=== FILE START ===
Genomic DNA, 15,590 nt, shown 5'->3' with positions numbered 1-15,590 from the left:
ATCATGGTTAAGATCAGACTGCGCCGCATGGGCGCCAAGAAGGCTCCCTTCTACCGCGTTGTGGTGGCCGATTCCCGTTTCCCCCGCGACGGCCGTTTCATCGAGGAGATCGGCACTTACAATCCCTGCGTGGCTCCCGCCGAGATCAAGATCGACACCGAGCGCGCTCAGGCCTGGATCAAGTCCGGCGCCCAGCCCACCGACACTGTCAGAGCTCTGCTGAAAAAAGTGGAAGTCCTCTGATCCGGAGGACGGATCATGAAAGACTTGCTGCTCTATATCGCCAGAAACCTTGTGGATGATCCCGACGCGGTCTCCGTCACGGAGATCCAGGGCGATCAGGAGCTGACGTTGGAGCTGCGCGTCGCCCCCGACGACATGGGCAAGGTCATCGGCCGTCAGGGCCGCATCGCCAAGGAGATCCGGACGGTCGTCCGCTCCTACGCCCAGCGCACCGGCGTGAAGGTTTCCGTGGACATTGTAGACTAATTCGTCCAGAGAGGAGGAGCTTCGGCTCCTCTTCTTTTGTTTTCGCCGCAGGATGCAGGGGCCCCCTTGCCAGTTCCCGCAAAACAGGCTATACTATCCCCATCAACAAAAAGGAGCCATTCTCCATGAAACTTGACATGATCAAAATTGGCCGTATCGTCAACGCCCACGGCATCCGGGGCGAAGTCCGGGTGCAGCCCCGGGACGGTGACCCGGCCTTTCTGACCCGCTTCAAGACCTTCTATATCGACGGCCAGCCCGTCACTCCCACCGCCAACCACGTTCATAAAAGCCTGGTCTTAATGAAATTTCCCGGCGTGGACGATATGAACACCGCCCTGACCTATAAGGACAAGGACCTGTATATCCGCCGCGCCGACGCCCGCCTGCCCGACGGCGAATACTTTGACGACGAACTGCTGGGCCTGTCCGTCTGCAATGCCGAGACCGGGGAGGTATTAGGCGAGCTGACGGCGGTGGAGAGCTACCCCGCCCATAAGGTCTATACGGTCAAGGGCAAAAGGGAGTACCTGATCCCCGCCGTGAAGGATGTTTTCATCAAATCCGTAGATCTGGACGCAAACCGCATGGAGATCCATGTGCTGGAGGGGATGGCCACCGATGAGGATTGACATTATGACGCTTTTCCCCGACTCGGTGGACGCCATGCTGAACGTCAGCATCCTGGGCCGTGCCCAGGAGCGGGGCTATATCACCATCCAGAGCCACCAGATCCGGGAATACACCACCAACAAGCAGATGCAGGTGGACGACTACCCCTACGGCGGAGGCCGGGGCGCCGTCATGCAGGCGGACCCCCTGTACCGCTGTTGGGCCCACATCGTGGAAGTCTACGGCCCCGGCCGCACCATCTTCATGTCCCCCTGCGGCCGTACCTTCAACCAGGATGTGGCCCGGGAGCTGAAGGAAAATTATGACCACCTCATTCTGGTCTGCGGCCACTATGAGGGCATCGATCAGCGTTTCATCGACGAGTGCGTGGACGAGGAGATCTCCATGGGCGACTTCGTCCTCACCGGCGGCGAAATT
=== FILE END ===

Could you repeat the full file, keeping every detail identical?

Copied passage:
Genomic DNA, 15,590 nt, shown 5'->3' with positions numbered 1-15,590 from the left:
ATCATGGTTAAGATCAGACTGCGCCGCATGGGCGCCAAGAAGGCTCCCTTCTACCGCGTTGTGGTGGCCGATTCCCGTTTCCCCCGCGACGGCCGTTTCATCGAGGAGATCGGCACTTACAATCCCTGCGTGGCTCCCGCCGAGATCAAGATCGACACCGAGCGCGCTCAGGCCTGGATCAAGTCCGGCGCCCAGCCCACCGACACTGTCAGAGCTCTGCTGAAAAAAGTGGAAGTCCTCTGATCCGGAGGACGGATCATGAAAGACTTGCTGCTCTATATCGCCAGAAACCTTGTGGATGATCCCGACGCGGTCTCCGTCACGGAGATCCAGGGCGATCAGGAGCTGACGTTGGAGCTGCGCGTCGCCCCCGACGACATGGGCAAGGTCATCGGCCGTCAGGGCCGCATCGCCAAGGAGATCCGGACGGTCGTCCGCTCCTACGCCCAGCGCACCGGCGTGAAGGTTTCCGTGGACATTGTAGACTAATTCGTCCAGAGAGGAGGAGCTTCGGCTCCTCTTCTTTTGTTTTCGCCGCAGGATGCAGGGGCCCCCTTGCCAGTTCCCGCAAAACAGGCTATACTATCCCCATCAACAAAAAGGAGCCATTCTCCATGAAACTTGACATGATCAAAATTGGCCGTATCGTCAACGCCCACGGCATCCGGGGCGAAGTCCGGGTGCAGCCCCGGGACGGTGACCCGGCCTTTCTGACCCGCTTCAAGACCTTCTATATCGACGGCCAGCCCGTCACTCCCACCGCCAACCACGTTCATAAAAGCCTGGTCTTAATGAAATTTCCCGGCGTGGACGATATGAACACCGCCCTGACCTATAAGGACAAGGACCTGTATATCCGCCGCGCCGACGCCCGCCTGCCCGACGGCGAATACTTTGACGACGAACTGCTGGGCCTGTCCGTCTGCAATGCCGAGACCGGGGAGGTATTAGGCGAGCTGACGGCGGTGGAGAGCTACCCCGCCCATAAGGTCTATACGGTCAAGGGCAAAAGGGAGTACCTGATCCCCGCCGTGAAGGATGTTTTCATCAAATCCGTAGATCTGGACGCAAACCGCATGGAGATCCATGTGCTGGAGGGGATGGCCACCGATGAGGATTGACATTATGACGCTTTTCCCCGACTCGGTGGACGCCATGCTGAACGTCAGCATCCTGGGCCGTGCCCAGGAGCGGGGCTATATCACCATCCAGAGCCACCAGATCCGGGAATACACCACCAACAAGCAGATGCAGGTGGACGACTACCCCTACGGCGGAGGCCGGGGCGCCGTCATGCAGGCGGACCCCCTGTACCGCTGTTGGGCCCACATCGTGGAAGTCTACGGCCCCGGCCGCACCATCTTCATGTCCCCCTGCGGCCGTACCTTCAACCAGGATGTGGCCCGGGAGCTGAAGGAAAATTATGACCACCTCATTCTGGTCTGCGGCCACTATGAGGGCATCGATCAGCGTTTCATCGACGAGTGCGTGGACGAGGAGATCTCCATGGGCGACTTCGTCCTCACCGGCGGCGAAATT